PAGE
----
Nexavar多吉美

Nexavar Mechanism of Action

sorafenib

Manufacturer:

Bayer

Distributor:

Zuellig
/
Firma Chun Cheong
Full Prescribing Info
Action
Pharmacotherapeutic Group: Antineoplastic agents, protein kinase inhibitor. ATC Code: L01XE05.
Phamacology: Pharmacodynamics: Sorafenib is a multikinase inhibitor which has demonstrated both antiproliferative and antiangiogenic properties in vitro and in vivo.
Mechanism of Action and Pharmacodynamics Effects:
Sorafenib is a multikinase inhibitor that decreases tumour cell proliferation in vitro. Sorafenib inhibits tumour growth of a broad spectrum of human tumour xenografts in athymic mice accompanied by a reduction of tumour angiogenesis. Sorafenib inhibits the activity of targets present in the tumour cell (CRAF, BRAF, V600E BRAF, c-KIT and FLT-3) and in the tumour vasculature (CRAF, VEGFR-2, VEGFR-3 and PDGFR-ß). RAF kinases are serine/threonine kinases, whereas c-KIT, FLT-3, VEGFR-2, VEGFR-3 and PDGFR-ß are receptor tyrosine kinases.
Clinical Efficacy:
The clinical safety and efficacy of sorafenib have been studied in patients with hepatocellular carcinoma (HCC), in patients with advanced renal cell carcinoma (RCC) and in patients with differentiated thyroid cancer (DTC).
Hepatocellular Carcinoma: Study 3 (study 100554) was a phase III, international, multi-centre, randomised, double-blind, placebo-controlled trial in 602 patients with hepatocellular carcinoma. Demographics and baseline disease characteristics were comparable between the sorafenib and the placebo groups with regard to Eastern Cooperative Oncology Group (ECOG) status (status 0: 54% vs 54%; status 1: 38% vs 39%; status 2: 8% vs 7%), TNM stage (stage I: <1% vs <1%; stage II: 10.4% vs 8.3%; stage III: 37.8% vs 43.6%; stage IV: 50.8% vs 46.9%) and BCLC stage (stage B: 18.1% vs 16.8%; stage C: 81.6% vs 83.2%; stage D: <1% vs 0%).
The study was stopped after a planned interim analysis of overall survival (OS) had crossed the pre-specified efficacy boundary. This OS analysis showed a statistically significant advantage for sorafenib over placebo for OS (HR: 0.69, p=0.00058, see Table 1).
There are limited data from this study in patients with Child-Pugh B liver impairment and only 1 patient with Child-Pugh C had been included.

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A 2nd phase III, international, multi-centre, randomised, double blind, placebo-controlled study (study 4, 11849) evaluated the clinical benefit of sorafenib in 226 patients with advanced hepatocellular carcinoma. This study, conducted in China, Korea and Taiwan confirmed the findings of study 3 with respect to the favourable benefit-risk profile of sorafenib [HR (OS): 0.68, p=0.01414].
In the pre-specified stratification factors (ECOG status, presence or absence of macroscopic vascular invasion and/or extrahepatic tumour spread) of both study 3 and 4, the HR consistently favoured sorafenib over placebo. Exploratory subgroup analyses suggested that patients with distant metastases at baseline derived a less pronounced treatment effect.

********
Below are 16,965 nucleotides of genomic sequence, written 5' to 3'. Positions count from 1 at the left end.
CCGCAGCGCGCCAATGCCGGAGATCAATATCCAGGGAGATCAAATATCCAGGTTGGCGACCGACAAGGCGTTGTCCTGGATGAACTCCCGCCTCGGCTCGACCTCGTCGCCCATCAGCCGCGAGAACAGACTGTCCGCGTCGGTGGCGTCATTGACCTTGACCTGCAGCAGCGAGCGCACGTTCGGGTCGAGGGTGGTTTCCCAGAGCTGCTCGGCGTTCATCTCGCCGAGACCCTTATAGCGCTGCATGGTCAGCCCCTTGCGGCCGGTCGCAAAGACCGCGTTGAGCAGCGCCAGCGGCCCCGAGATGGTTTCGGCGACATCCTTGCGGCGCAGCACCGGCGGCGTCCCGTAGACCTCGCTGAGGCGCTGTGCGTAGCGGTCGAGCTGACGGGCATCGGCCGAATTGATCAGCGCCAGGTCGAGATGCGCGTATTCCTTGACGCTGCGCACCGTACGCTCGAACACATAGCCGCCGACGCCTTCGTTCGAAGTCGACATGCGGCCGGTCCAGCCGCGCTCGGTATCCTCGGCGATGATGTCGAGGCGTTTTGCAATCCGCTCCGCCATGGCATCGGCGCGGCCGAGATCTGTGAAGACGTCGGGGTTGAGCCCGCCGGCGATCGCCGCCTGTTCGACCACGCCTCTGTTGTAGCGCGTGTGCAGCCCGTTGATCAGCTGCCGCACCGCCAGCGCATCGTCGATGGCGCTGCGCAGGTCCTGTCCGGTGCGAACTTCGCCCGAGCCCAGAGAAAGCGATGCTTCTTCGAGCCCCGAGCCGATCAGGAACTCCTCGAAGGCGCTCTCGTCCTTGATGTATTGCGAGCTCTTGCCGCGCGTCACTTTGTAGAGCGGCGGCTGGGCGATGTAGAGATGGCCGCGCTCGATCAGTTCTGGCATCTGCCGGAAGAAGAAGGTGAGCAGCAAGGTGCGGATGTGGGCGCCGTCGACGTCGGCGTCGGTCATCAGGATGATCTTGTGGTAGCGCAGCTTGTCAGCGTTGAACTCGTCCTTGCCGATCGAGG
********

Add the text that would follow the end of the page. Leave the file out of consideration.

Renal Cell Carcinoma: The safety and efficacy of sorafenib in the treatment of advanced renal cell carcinoma (RCC) were investigated in 2 clinical studies: Study 1 (11213) was a phase III, multi-centre, randomised, double-blind, placebo-controlled study in 903 patients. Only patients with clear cell renal carcinoma and low and intermediate risk Memorial Sloan Kettering Cancer Center (MSKCC) were included. The primary endpoints were OS and progression-free survival (PFS).
Approximately half of the patients had an ECOG performance status of 0, and half of the patients were in the low MSKCC prognostic group.
Progression-free survival (PFS) was evaluated by blinded independent radiological review using RECIST criteria. The PFS analysis was conducted at 342 events in 769 patients. The median PFS was 167 days for patients randomised to sorafenib compared to 84 days for placebo patients (HR=0.44; 95% CI: 0.35-0.55; p<0.000001). Age, MSKCC prognostic group, ECOG PS and prior therapy did not affect the treatment effect size.
An interim analysis (2nd interim analysis) for overall survival was conducted at 367 deaths in 903 patients. The nominal alpha value for this analysis was 0.0094. The median survival was 19.3 months for patients randomised to sorafenib compared to 15.9 months for placebo patients (HR=0.77; 95% CI: 0.63-0.95; p=0.015). At the time of this analysis, about 200 patients had crossed-over to sorafenib from the placebo group.
Study 2 was a phase II, discontinuation study in patients with metastatic malignancies, including RCC. Patients with stable disease on therapy with sorafenib were randomised to placebo or continued sorafenib therapy. Progression-free survival in patients with RCC was significantly longer in the sorafenib group (163 days) than in the placebo group (41 days) (p=0.0001, HR=0.29).
Differentiated Thyroid Carcinoma (DTC): Study 5 (study 14295) was a phase III, international, multi-centre, randomised, double blind, placebo-controlled trial in 417 patients with locally advanced or metastatic differentiated thyroid carcinoma (DTC) refractory to radioactive iodine. Progression-free survival (PFS) as evaluated by a blinded independent radiological review using RECIST criteria was the primary endpoint of the study. Secondary endpoints included OS, tumour response rate and duration of response.